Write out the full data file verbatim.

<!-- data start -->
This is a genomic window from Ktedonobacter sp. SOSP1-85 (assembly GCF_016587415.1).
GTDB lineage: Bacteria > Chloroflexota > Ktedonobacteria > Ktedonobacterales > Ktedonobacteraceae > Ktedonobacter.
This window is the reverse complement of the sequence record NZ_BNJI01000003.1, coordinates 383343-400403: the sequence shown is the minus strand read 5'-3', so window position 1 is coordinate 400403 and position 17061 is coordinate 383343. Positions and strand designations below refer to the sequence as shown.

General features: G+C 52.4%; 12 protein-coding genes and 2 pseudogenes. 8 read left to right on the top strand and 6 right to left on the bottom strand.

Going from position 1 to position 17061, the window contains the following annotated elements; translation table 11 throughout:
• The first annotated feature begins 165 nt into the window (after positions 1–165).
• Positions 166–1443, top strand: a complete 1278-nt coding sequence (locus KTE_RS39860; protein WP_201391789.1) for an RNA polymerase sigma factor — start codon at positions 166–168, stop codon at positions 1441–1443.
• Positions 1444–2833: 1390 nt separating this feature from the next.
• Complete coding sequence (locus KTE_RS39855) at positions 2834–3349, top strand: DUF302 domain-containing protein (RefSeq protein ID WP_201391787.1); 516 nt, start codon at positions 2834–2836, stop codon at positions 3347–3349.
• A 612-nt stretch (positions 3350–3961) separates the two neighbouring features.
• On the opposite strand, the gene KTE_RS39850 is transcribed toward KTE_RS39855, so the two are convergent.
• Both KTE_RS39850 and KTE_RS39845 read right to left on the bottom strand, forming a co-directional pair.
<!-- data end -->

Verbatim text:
This is a genomic window from Ktedonobacter sp. SOSP1-85 (assembly GCF_016587415.1).
GTDB lineage: Bacteria > Chloroflexota > Ktedonobacteria > Ktedonobacterales > Ktedonobacteraceae > Ktedonobacter.
This window is the reverse complement of the sequence record NZ_BNJI01000003.1, coordinates 383343-400403: the sequence shown is the minus strand read 5'-3', so window position 1 is coordinate 400403 and position 17061 is coordinate 383343. Positions and strand designations below refer to the sequence as shown.

General features: G+C 52.4%; 12 protein-coding genes and 2 pseudogenes. 8 read left to right on the top strand and 6 right to left on the bottom strand.

Going from position 1 to position 17061, the window contains the following annotated elements; translation table 11 throughout:
• The first annotated feature begins 165 nt into the window (after positions 1–165).
• Positions 166–1443, top strand: a complete 1278-nt coding sequence (locus KTE_RS39860; protein WP_201391789.1) for an RNA polymerase sigma factor — start codon at positions 166–168, stop codon at positions 1441–1443.
• Positions 1444–2833: 1390 nt separating this feature from the next.
• Complete coding sequence (locus KTE_RS39855) at positions 2834–3349, top strand: DUF302 domain-containing protein (RefSeq protein ID WP_201391787.1); 516 nt, start codon at positions 2834–2836, stop codon at positions 3347–3349.
• A 612-nt stretch (positions 3350–3961) separates the two neighbouring features.
• On the opposite strand, the gene KTE_RS39850 is transcribed toward KTE_RS39855, so the two are convergent.
• Both KTE_RS39850 and KTE_RS39845 read right to left on the bottom strand, forming a co-directional pair.